3. They are not brought down in any of the codes.
4. According to Rav Chaim Vital they were only for 1,000 years (Intro. to Sefer Etz Chaim 8).
5. According to Rav Meir Simcha the San Remo conference repealed them as the other nations agreed.
6. According to Rav Soloveichik (Kol Dodi Dofek) Hashem has called.
7. The other nations violated their oath not to persecute us too much on several occasions (Crusades, Chmielnitzky massacres, pogroms, Petlura massacres, Holocaust). Thus, the deal is off (Sotah 10a with Rashi d”h huchal shevuato shel Avimelech and Shulchan Aruch YD 236,6).July 17, 2017 9:51 am at 9:51 am #1318539
Joseph, the question is hypothetical, and was not meant to be about zionism. Instead, what does a halachic army look like? Nicha, maybe we shouldn’t have a state and army today, and maybe bimose hamoshiach we won’t need an army (?), but that’s why I asked bimei malchei yehuda and yisroel – what would a halachic army look like? How would it have been conducted? What would they have done on shabbos? Who would have been the soldiers and generals? Would the mo’etzes gedolei torah oversee all military strategy? Would they spend their days teaching the general shor sh’nagach? For many who accept the state just don’t like the army, these questions are relevant even today. For others like you, the questions can be purely hypothetical.July 17, 2017 10:23 am at 10:23 am #1318623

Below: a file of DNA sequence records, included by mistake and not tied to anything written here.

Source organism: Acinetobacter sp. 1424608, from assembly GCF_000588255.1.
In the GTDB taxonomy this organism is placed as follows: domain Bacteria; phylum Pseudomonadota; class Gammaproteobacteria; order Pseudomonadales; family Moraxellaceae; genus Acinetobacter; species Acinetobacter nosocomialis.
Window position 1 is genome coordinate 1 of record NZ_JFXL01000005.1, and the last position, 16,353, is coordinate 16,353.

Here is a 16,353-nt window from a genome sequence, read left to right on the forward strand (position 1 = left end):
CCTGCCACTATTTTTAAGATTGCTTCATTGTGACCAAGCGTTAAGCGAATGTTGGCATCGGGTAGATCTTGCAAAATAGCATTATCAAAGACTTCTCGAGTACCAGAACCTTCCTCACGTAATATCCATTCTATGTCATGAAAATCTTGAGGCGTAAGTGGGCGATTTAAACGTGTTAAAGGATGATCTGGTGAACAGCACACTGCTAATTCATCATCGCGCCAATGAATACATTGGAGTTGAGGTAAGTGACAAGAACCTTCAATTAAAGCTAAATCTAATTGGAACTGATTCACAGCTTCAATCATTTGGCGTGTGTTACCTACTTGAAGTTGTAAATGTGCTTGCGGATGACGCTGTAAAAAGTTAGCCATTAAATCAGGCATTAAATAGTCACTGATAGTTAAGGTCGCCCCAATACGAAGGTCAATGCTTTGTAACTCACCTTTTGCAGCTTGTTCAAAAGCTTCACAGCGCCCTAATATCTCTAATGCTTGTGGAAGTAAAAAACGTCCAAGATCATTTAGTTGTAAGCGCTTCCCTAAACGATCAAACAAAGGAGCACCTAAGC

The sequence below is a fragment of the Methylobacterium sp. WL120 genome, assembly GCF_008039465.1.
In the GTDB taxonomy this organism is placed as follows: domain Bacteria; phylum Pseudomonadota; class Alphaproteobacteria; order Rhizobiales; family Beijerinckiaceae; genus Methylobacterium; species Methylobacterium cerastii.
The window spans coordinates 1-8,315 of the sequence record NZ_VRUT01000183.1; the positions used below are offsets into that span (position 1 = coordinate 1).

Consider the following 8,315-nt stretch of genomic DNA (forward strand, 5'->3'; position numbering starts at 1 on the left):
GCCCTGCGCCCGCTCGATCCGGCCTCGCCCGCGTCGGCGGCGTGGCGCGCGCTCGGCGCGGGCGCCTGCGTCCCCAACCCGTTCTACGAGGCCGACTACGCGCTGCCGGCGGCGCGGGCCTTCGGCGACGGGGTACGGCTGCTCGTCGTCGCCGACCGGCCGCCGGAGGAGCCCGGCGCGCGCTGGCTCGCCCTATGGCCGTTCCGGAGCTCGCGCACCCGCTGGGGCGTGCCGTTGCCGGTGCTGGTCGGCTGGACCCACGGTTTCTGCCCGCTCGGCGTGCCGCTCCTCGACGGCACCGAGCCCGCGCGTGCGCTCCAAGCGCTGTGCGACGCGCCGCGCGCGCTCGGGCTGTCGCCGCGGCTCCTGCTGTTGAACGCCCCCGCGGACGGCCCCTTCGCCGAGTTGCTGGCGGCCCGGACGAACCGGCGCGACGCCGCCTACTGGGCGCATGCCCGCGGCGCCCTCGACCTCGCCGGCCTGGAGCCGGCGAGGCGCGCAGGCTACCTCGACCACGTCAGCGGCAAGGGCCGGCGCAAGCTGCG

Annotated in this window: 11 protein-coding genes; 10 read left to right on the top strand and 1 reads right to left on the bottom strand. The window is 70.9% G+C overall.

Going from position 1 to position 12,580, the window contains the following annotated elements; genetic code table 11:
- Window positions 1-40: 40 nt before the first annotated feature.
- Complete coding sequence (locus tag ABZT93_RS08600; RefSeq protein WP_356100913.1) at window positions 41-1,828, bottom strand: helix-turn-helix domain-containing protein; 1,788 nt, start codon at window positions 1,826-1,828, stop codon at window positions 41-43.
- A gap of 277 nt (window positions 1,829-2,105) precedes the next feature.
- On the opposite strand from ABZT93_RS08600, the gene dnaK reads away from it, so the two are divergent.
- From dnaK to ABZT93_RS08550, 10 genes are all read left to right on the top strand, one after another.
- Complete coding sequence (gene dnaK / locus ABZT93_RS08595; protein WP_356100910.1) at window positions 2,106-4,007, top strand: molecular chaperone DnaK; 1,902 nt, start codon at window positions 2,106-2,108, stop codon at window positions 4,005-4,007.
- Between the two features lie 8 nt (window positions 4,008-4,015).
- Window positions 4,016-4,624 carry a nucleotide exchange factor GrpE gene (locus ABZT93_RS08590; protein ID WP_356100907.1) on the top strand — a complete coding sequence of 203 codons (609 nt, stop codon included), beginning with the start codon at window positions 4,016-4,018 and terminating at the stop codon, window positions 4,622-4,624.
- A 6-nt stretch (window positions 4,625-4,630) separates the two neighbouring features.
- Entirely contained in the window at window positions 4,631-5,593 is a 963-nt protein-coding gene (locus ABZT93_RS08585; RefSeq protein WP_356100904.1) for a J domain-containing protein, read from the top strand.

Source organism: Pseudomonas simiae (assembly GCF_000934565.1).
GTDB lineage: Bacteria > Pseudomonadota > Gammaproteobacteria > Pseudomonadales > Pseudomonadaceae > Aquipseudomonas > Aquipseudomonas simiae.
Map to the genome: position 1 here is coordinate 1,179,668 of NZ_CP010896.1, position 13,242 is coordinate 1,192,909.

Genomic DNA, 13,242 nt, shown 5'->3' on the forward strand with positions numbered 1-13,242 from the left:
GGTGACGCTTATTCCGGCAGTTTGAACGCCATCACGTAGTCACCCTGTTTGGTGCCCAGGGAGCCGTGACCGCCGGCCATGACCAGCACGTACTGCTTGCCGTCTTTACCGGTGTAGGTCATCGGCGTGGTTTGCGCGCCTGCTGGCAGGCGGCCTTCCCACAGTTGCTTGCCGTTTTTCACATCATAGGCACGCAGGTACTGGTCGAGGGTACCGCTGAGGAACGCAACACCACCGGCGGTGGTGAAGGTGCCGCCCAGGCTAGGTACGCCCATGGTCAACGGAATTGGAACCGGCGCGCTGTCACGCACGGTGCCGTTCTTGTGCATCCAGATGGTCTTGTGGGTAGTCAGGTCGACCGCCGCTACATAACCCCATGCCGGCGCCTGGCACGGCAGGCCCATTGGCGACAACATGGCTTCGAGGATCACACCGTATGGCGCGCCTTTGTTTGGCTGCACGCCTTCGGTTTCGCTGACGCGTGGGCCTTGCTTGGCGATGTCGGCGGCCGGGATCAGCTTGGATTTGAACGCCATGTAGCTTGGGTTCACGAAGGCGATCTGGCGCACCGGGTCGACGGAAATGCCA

Joseph, the OP asked how an authentically Jewish army should look and act. Your first reply sounded like there’s no way for it to be kosher al pi Torah. There can be no such thing until Moshiach comes. So, here’s my question: are you therefore advocating to nevertheless leave it as is due to the concern for sakanas nefashos of 7 million Yidden living here? Or are you saying that since it is tarfus, best to disband it altogether. There are no other possibilities (“tdaddim”) here. The former stance is the position of the gedolei Torah world-wide. And I believe Rav Yoilish mi’Satmar zt”l would concur that pikuach nefesh is paramount. Or are you saying that since it is treif, it should be disbanded, and we should all be abandoned to our fate. I suppose you are entitled to maintain such an opinion, but know that there is not even one Talmid Chochom alive today that advocates that position. And if you insist that Rav Yoilish zt”l holds like this latter opinion, well, here too, I suppose you are entitled to your reading and interpretation of the sefer. No one else has to, and in fact, no living Talmid Chochom advocates dismantling the state or the IDF. Should you wish to argue Rav Yoilish zt”l was greater than anyone alive today, I might even agree with you. Yet the darkei pesak halacha (yachid vs. rabbim, etc.) require us to obey today’s living Talmidei Chachomim who pasken in favor of pikuach nefesh.